Breaking free of such impulses can have a very large and dramatic effect on your finances. It becomes easier to budget and plan ahead. You suddenly have more resources each month with which you can save, pay off debts, or invest for the future. Best of all, you find that you value the things that you do buy a lot more than you used to.

Impulse control is an essential tool for personal finance success.

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  1. Jamie says:

    One thing that I do (in lieu of sharing the billing statement with my spouse– I’m single) is that I keep a running tally of “Misc” purchases in my Monthly Budget spreadsheet– purchases that aren’t food-related or part of my monthly bills.

    It’s kind of like counting calories! Knowing that I’ll have to bump up the Misc number at the end of the day makes me less likely to “bite” when I have the urge to buy impulsively.

  2. friend says:

    would have gone.

  3. valleycat1 says:

    I have a cc that I pay off every month & use mostly for ‘wants.’ I set up an online alert that emails me when I reach the amount I’ve specified.

    I’m learning to not make immediate purchases from catalogs – I mark or save the page and file it for the next bill-pay day or payday. Usually by the time that rolls around, I’m no longer so interested – or decide to wait to see if the item goes on sale. And if I save the whole catalog instead of marking the page, often I can’t figure out why I saved it/what item I had wanted.

  4. Josh says:

    Controlling your impulses is the best idea. I think if you just take a few days to make financial decisions and purchase decisions, you will make better decisions.

    Finance yourself and then your financial purchases help build your wealth instead of moving wealth to banks.

  5. Julia says:

    My impulse buys are almost always fast food. By fast food I’m including anything that I buy because I’m too tired, impatient, or hungry to go home & cook. I always have plenty of groceries on hand, just rarely have the energy to do anything with them.
    Since moving to a new city, I’ve been eating out more than ever. I’m finding that when I implement impulse control, I usually end up not eating (I went without dinner 4 out 5 workdays last week, without breakfast twice, and went out lunch every single day).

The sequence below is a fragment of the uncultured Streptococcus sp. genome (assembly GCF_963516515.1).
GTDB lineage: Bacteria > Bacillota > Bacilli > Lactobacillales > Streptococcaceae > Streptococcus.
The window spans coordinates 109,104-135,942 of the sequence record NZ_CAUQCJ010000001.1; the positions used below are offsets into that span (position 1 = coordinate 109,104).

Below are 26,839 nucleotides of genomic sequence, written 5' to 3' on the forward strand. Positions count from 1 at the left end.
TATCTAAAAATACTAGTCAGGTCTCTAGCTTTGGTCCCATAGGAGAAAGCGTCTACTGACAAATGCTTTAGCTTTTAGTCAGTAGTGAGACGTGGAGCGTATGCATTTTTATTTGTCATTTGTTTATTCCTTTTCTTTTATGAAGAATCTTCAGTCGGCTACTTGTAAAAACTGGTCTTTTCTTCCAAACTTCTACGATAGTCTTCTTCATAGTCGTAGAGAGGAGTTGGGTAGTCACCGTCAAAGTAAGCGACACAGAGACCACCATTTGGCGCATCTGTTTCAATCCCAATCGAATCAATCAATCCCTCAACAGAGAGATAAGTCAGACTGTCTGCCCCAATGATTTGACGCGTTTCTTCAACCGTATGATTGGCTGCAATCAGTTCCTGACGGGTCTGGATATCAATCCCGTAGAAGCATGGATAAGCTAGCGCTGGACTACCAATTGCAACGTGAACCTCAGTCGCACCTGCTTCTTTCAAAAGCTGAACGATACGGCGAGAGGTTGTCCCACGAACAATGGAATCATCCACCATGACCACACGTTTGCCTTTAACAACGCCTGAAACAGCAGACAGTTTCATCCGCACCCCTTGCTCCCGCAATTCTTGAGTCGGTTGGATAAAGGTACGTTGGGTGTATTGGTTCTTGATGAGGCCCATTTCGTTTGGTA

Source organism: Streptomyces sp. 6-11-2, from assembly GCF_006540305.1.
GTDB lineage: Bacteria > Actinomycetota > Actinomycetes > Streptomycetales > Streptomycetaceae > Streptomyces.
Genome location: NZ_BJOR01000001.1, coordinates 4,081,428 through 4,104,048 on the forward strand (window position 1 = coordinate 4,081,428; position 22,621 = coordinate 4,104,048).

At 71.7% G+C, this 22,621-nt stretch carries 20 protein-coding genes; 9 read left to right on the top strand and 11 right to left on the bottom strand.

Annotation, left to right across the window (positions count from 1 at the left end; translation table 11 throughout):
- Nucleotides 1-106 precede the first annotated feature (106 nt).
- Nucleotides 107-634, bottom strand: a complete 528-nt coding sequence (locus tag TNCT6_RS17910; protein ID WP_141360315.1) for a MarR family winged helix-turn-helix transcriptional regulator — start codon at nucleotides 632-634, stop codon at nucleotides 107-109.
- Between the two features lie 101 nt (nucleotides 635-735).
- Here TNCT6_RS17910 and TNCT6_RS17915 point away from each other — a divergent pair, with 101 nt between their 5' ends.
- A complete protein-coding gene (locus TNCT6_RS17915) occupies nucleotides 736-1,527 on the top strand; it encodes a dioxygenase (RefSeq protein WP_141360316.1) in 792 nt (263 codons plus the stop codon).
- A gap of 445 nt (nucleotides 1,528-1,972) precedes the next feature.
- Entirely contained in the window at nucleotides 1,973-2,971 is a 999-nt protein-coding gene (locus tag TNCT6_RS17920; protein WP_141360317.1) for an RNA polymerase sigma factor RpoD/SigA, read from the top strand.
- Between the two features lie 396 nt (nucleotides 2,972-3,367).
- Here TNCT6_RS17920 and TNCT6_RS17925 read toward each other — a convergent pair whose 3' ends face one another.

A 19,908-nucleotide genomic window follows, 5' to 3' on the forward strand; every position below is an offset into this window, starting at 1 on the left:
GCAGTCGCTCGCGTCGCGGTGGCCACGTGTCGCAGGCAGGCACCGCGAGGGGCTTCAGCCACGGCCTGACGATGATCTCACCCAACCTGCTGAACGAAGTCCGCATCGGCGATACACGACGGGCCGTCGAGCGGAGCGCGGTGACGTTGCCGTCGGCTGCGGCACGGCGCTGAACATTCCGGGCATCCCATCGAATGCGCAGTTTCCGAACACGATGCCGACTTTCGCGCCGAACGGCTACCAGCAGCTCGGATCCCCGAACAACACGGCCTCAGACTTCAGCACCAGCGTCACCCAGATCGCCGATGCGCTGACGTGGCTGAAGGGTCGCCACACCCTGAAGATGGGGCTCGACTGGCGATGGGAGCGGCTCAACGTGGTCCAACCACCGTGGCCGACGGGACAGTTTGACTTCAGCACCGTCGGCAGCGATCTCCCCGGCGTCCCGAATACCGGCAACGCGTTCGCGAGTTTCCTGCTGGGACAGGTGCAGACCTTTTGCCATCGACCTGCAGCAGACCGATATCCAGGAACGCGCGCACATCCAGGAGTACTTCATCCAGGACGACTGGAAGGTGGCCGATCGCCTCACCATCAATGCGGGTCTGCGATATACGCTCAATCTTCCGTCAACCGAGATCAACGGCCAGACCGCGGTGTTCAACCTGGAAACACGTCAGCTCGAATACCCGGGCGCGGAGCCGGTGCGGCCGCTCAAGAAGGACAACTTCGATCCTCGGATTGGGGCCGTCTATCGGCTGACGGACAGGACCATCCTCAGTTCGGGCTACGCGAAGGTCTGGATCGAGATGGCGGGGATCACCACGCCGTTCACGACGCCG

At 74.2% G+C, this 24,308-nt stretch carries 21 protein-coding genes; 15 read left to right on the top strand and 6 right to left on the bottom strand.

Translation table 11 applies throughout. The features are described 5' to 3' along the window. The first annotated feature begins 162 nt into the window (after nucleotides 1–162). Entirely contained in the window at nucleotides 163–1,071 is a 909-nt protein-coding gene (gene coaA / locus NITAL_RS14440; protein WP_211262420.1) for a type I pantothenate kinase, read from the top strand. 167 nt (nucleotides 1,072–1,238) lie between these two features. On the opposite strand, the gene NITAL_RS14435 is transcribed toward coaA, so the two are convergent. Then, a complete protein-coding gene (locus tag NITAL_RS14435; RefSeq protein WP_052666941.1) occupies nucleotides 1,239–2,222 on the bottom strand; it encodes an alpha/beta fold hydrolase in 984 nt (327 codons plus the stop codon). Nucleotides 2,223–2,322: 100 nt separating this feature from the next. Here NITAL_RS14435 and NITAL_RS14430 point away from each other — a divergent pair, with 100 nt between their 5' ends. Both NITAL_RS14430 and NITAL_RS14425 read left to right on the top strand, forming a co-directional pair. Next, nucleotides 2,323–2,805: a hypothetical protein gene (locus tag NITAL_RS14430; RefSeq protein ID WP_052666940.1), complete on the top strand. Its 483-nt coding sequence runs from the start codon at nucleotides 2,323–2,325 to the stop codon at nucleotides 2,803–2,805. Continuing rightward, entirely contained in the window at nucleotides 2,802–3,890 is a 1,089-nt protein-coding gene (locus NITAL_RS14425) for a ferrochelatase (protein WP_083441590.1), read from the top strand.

My plan: hurry up and find a permanent home so I can get unpacked and start building a routine.

  6. Daria says:

    I was really consuming the McDonald’s Caramel Frappacinos. I was buying them in the afternoon when it was buy one get one free from 2-4. I would put the second one in the freezer for another day. However, while visiting family I learned from the new requirements in Phila. to put the calorie counts that a small has 450 calories. We don’t have that requirement in Texas. I have not bought one in a month and several people have asked me if I have lost weight.

  7. CB says:

    Those coffee confections are not worth it in terms of calories. Switch to a low fat latte or a hot choc with low-fat milk and a half pull. Too much sugar!

  8. Brittany says:

    I find setting a strict monthly budget allows me to keep on track financially while still allowing for impulsive splurges. I have a strict $25/week food budget, which is about $15 fruit, veggies, and milk and $10 to restock staples and splurge if there’s some left over. Some weeks it’s meat or seafood (I eat mostly veggie). Some weeks it’s nice cheese. Some weeks it’s ice cream. Some weeks I accidentally let staples get too low and don’t get to splurge. But usually I get a “treat” each week, which keeps the “I’m feeling deprived” impulse buys down, makes me happy, and keeps my expenses low.

  9. WR says:

    I share the same weakness for bookstores and game shops.

    My remedy for impulse control is to periodically organize my collection of both. I will throw on a podcast and put my books in alpha order. 9 times out of 10 I will find a ‘lost in plain sight’ book that I forgot I had, meant to read and somehow lost track of.

    I will shuffle through my games and trade-in any we have not played in a while.

    (does not always work. I suppose nothing does)

    Another thing I like to do is a pre-emptive strike. There is a great used bookstore close by. We will go and load up periodically which takes the wind out of my need for a new book for a bit.


  10. kristine says:

    Julia, the BK whopper Jr., NO MAYO is the healthiest thing on their menu. (Yes, even more so than the salads). At Mc D’s it is the hamburger. AtC- oh nevermind-nothing. A Dunkin D donut?- Get the french twist donut- it is light and air and the least awful for you. I did research on this a while ago, and keep that doc in my glove compartment. So this way, if I feel the urge, I pick the healthiest fast food item from a specific place, which coincidentally, is usually among the cheapest of items.